This is for sure not complete but some of the precautions I take are: 1). Let your bank and credit card companies know what dates that Europe charges will start/end. 2)Open a second checking account (different bank) and deposit some cash into it. This is what I use at the ATM. If lost or has trouble being recognized I use the main ATM card my wife has. This is a fall-back incase of theft or loss. When I get home I close the europe usage account. If I used the main ATM, I have that account changed once home. 3)Take 2 credit cards Visa / M.C. My wife and I each have one in case of theft or loss. When I get home I call the credit card company and have them issue me a new card, different number for each card used. I don't like the idea of that number floating around overseas. 3) Carry incidental cash 50E or so in a wallet in front pocket with a rubber band around it. The band will resist if wallet is pulled on. This wallet also has a few of those dummy cardboard cards you get in the mail from AARP, Visa, whatever,, at first glance they look real. Make that robber happy! 4)Traveler checks are a hassle to use. However, a few for emergency use is not a bad idea. 5) Use a money belt. 6) When you see a sign 'beware of pickpockets' do not pat your money. 7)Carry a copy of your passport tucked away in your locked suitcase. The suitcase also has credit card emergency numbers to call along with the card numbers in a code I know, like the numbers multiplied by 3. 8)Make sure to have dollars set aside for when you are back in the states! OK, maybe overkill but it makes me feel better. Any more suggestions?
I agree. I think some of Den's suggestion are a little over the top especially the changing of credit card numbers and account. But if that provides comfort for him, then he should do it. If the bank is doing its job you cards should be protected once your are home and past the travel dates. We have drifted more and more to cash only and only using a credit card when we can see it being used, Just back from nearly four weeks in Italy and Switzerland and didn't charge more than ten items -- mostly train tickets. A rubber band offers no protection -- an urban story -- unless the rubber band is attacked to something, I never put anything of importance in luggage -- locked or otherwise -- locks are easily broken and luggage can disappear -- that is what money belts are for. And more important -- how you behave in public is critical. All the precautions are useless if you get yourself in corner.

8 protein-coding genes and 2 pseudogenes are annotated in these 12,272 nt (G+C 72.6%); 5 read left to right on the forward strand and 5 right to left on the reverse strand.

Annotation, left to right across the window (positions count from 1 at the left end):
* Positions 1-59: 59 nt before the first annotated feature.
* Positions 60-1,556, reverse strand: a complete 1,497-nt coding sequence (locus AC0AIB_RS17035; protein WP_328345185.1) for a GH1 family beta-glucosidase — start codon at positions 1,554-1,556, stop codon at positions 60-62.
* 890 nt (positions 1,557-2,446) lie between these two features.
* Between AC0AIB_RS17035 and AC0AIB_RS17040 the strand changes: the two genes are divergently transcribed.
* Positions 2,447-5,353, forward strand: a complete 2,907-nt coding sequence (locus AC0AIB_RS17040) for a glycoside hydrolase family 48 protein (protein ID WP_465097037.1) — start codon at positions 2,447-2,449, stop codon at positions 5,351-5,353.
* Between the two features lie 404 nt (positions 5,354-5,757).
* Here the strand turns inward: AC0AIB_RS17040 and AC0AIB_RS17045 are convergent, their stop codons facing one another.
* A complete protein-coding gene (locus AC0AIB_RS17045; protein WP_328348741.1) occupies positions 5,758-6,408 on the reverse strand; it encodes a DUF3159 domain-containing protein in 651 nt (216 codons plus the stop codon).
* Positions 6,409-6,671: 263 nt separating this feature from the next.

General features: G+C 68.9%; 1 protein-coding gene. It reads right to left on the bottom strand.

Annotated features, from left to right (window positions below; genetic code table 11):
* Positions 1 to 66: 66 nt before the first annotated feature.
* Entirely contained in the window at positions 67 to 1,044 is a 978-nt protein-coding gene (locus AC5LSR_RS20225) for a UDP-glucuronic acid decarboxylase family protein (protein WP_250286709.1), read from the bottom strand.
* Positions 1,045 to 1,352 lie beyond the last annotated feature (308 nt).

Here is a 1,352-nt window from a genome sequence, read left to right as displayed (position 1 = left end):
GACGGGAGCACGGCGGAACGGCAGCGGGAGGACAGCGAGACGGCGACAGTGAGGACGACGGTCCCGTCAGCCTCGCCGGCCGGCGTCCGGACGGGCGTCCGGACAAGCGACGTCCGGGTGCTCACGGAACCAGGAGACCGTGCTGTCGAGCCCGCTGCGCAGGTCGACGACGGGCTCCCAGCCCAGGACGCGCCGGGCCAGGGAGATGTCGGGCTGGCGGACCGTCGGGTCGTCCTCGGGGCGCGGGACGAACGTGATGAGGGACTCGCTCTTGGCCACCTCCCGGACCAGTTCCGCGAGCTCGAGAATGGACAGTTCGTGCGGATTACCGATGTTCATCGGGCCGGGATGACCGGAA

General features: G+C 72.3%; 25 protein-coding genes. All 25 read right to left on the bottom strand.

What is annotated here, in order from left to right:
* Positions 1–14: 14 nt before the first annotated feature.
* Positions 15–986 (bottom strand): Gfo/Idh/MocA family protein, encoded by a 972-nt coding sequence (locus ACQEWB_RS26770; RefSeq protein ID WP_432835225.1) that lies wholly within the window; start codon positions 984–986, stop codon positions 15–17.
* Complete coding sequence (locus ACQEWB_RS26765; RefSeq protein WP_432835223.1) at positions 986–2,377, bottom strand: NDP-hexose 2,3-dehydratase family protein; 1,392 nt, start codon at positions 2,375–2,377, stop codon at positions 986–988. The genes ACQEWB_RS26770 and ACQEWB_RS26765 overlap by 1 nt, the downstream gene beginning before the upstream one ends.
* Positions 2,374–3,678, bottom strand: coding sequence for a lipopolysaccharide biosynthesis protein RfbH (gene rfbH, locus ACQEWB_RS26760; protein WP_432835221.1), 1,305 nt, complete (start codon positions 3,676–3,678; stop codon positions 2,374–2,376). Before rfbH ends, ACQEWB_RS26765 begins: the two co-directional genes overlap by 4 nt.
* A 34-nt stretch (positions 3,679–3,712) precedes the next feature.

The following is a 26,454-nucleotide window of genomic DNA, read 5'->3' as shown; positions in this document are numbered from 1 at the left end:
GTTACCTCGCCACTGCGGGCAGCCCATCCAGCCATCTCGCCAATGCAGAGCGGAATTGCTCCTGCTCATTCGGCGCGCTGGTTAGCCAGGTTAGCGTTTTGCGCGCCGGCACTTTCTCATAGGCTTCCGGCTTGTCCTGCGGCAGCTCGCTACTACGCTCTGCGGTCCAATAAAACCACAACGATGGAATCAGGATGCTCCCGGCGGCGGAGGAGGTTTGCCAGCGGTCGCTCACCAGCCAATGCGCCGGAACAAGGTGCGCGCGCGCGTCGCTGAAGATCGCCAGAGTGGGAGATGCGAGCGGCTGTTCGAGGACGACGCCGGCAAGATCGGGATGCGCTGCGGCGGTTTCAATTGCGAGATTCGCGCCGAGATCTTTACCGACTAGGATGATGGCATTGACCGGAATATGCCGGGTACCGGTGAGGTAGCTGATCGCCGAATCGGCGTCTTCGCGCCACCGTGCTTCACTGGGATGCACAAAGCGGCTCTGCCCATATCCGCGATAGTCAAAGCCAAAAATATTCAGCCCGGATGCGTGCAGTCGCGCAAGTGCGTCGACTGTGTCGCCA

Make sure your pin numbers are in NUMBERS, not letters. There are no letters on foreign ATM machines. I wonder the reason you will be changing your cc's when you return? I've been to Europe 7 times and never had a problem, nor have I heard of one like you mention. I certainly make sure my waiter gives me back the correct card however.
I am a female so a few different things. I carried a shoulder purse with sturdy handle and placed over my head, not just over the shoulder. It prevents the quick grab, and the thicker handle slows down the guy trying to cut the handle with a knife. That also placed the purse itself in front of me and I could rest my arm on it. My little digital camera was in a holder also on a sturdy belt around my waist. The resting arm also sat on the camera.
I'd put maybe $50 each morning and my cigs (I know, I know)in my purse. Everything stayed in the
I also carried a beach bag that had one side clear plastic. It was quite sturdy but only carried an umbrella, thin jacket, water bottle, maps, and RSs book for the country I was in. The big advantage of the clear plastic is the thieves could see there was nothing to take.
I kept COPIES of my passport, health insurance cards, unique medical information, home phone #, etc. in my purse in case of an accident wherein I was unconscience
Leave a copy of your itinerary (with confirmation numbers), passport, credit cards and other information (such as health cards and travel insurance information) at home with a trusted friend or family member. If everything is lost, then they can help with credit card cancellations or even faxing a copy of your passport. As for the credit card emergency numbers, make sure with the card issuers that they can be called from overseas. The number my credit union gave me would accept international calls and it wasn't even a toll free number. We had to call my dad who placed a conference call to the Credit Union so we could cancel the ATM card stuck in the machine and that was not returned to us by the bank. I also agree with the other posts, no need to cancel your cards upon your return. It's just a hassle (especially with automatic payments) and an extra expense for the card issuer that eventually gets passed on to us consumers...
Sorry for the typo... I meant the phone number of my Credit Union would NOT accept international calls.
A lot of Den's advice is good. If you are a couple traveling carry different credit cards. Each of you should carry a piece of paper with the other persons credit card numbers and emergency call numbers. My husband lost his wallet in both Spain and Italy but we were OK because I had good cards and also we had two bank accounts so we still had access to one via ATM's. Travelers checks are a nuisance but if you use them be sure the other person has a list of the numbers. Be sure to leave a copy of the front page of your passport with someone at home and give one to your travel companion. The American Consulate is very good about getting you a replacement passport rapidly (or the used to be) but be prepared to have someone swear that you are who you claim to be. Also be prepared for suspecious looks at the airport when you present a passport issued in a foreign country.